A federal judge in California has ordered Stormy Daniels pay $293,052.33 in attorney's fees, costs and sanctions to the lawyers representing President Donald Trump in the defamation suit Daniels and her attorney Michael Avenatti brought against Trump earlier this year.
Trump's attorney, Charles Harder, had asked for a total of nearly $780,000 from the adult films actress -- $389,000 in attorney fees and another $389,000 in sanctions in a hearing last week.
Law and legal system
Libel and slander
Political Figures - US
In a statement, Harder called the ruling "a total victory for the President."
"The court's order, along with the court's prior order dismissing Stormy Daniels' defamation case against the President, together constitute a total victory for the President, and a total defeat for Stormy Daniels in this case," Harder said.
The defamation suit -- separate from the original lawsuit about the nondisclosure agreement Daniels signed with former Trump attorney Michael Cohen that's now at the center of a federal criminal case against Cohen -- was brought earlier this year after Trump called an allegation by Daniels that an unknown man threatened her in a parking lot to keep quiet about her alleged affair with Trump a "total con job" in a tweet.
Daniels, whose real name is Stephanie Clifford, says she and Trump had an affair in 2006, after he married first lady Melania Trump and she gave birth to their son, Barron. Trump has denied having an affair with Daniels.
Avenatti argued that Trump's tweet, posted April 18, "attacks the veracity of her account" of the incident and Trump's statement was "false and defamatory, and that the tweet was defamation ... because it charged her with committing a serious crime," Federal District Judge S. James Otero wrote in his opinion dismissing the lawsuit in October.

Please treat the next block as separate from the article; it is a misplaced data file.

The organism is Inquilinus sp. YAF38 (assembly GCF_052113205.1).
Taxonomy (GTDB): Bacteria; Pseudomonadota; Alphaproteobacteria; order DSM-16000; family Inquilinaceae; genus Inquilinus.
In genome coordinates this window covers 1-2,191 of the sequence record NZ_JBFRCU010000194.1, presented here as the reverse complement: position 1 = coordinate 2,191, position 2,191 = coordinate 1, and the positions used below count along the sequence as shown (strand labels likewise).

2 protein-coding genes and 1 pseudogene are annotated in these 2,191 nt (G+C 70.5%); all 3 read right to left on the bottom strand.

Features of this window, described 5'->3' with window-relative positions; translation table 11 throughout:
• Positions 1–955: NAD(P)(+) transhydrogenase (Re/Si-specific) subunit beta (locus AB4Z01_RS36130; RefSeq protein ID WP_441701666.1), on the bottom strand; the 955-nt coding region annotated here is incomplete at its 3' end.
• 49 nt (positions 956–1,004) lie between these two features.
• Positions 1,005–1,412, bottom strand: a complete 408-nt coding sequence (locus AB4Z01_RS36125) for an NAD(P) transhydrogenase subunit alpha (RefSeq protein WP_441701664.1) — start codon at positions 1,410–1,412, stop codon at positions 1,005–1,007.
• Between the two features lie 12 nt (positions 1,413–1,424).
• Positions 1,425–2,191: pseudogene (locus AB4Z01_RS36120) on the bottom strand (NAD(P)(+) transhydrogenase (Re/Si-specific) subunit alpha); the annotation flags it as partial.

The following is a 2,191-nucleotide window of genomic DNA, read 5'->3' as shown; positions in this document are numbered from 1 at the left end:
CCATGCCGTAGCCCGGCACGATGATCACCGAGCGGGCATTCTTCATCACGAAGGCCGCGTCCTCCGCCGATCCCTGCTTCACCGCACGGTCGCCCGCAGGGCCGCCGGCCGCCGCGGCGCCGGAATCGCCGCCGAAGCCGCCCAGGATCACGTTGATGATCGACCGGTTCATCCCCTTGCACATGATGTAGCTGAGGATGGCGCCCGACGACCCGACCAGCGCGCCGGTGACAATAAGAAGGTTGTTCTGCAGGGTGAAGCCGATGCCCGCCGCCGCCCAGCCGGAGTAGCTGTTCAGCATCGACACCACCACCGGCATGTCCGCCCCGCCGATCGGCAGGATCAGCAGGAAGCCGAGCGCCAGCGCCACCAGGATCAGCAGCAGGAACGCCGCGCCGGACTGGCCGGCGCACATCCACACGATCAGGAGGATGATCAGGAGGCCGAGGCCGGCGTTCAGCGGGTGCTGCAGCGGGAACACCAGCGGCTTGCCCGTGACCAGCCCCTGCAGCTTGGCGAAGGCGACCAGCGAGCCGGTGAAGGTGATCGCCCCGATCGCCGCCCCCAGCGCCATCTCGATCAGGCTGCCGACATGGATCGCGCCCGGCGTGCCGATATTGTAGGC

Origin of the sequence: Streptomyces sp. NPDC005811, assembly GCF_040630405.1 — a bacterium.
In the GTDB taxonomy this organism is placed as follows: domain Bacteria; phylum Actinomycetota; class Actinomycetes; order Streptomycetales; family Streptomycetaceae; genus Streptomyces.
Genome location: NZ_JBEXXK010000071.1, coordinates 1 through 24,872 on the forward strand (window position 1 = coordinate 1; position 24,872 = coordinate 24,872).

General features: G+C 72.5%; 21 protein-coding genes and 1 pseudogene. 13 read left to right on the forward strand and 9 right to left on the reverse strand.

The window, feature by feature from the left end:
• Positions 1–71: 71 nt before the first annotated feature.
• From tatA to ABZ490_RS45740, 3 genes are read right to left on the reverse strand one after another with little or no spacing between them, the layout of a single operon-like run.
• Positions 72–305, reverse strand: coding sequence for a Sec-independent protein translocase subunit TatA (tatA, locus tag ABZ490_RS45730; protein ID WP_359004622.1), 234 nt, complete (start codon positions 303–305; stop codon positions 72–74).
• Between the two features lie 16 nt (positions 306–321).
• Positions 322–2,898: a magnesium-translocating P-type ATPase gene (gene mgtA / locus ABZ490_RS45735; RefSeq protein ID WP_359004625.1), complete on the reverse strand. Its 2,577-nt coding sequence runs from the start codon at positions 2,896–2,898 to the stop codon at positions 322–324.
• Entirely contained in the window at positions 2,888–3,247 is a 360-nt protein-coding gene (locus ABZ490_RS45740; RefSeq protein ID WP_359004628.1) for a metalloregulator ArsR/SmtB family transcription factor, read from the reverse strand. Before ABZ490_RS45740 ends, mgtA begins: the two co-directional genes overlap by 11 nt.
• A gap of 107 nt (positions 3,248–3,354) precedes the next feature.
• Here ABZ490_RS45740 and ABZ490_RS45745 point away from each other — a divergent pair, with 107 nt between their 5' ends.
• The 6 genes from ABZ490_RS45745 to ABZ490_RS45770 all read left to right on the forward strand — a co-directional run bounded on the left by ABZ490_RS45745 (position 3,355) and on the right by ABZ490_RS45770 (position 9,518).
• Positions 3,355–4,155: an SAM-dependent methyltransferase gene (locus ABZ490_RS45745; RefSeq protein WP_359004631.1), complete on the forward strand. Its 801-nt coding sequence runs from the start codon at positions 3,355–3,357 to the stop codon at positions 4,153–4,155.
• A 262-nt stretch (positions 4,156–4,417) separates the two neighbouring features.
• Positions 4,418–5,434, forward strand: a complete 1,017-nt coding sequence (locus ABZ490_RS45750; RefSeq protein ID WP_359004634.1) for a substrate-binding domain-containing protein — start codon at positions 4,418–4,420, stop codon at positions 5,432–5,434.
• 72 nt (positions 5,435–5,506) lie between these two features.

Otero said that argument didn't hold water.
"The Court agrees with Mr. Trump's argument because the tweet in question constitutes 'rhetorical hyperbole' normally associated with politics and public discourse in the United States. The First Amendment protects this type of rhetorical statement," Otero wrote.
As part of Otero's decision, he ordered Daniels to pay a portion of Trump's attorney fees.
Trump celebrated the decision in October by calling Daniels "Horseface" in a tweet.
Avenatti said the ruling Tuesday was a partial win for him and his client.
"Trump asked for $800k in attorneys' fees, costs and sanctions from the minor defamation case. The ct awarded well less than 1/2, recognizing that the request was gross & excessive," Avenatti said in a tweet that has since been deleted. "The amount in fees awarded Stormy in the main NDA case will be at least $1 million more than this."
So far, the judge has not ruled on the merits of the nondisclosure case nor has he awarded any fees to either attorney.
Avenatti later added a statement in a series of tweets.
"Trump and his attorney's attempt to fool the public about the importance of the attorneys' fees in the defamation case, which are a fraction of what they owe my client in the main NDA case, is an absolute joke," Avenatti tweeted. "People are smarter than that."
"Charles Harder and Trump deserve each other because they are both dishonest," Avenatti wrote in another tweet. "If Stormy has to pay $300k to Trump in the defamation case (which will never hold up on appeal) and Trump has to pay Stormy $1,500,000 in the NDA case (net $1,200,000 to Stormy), how is this a Trump win?"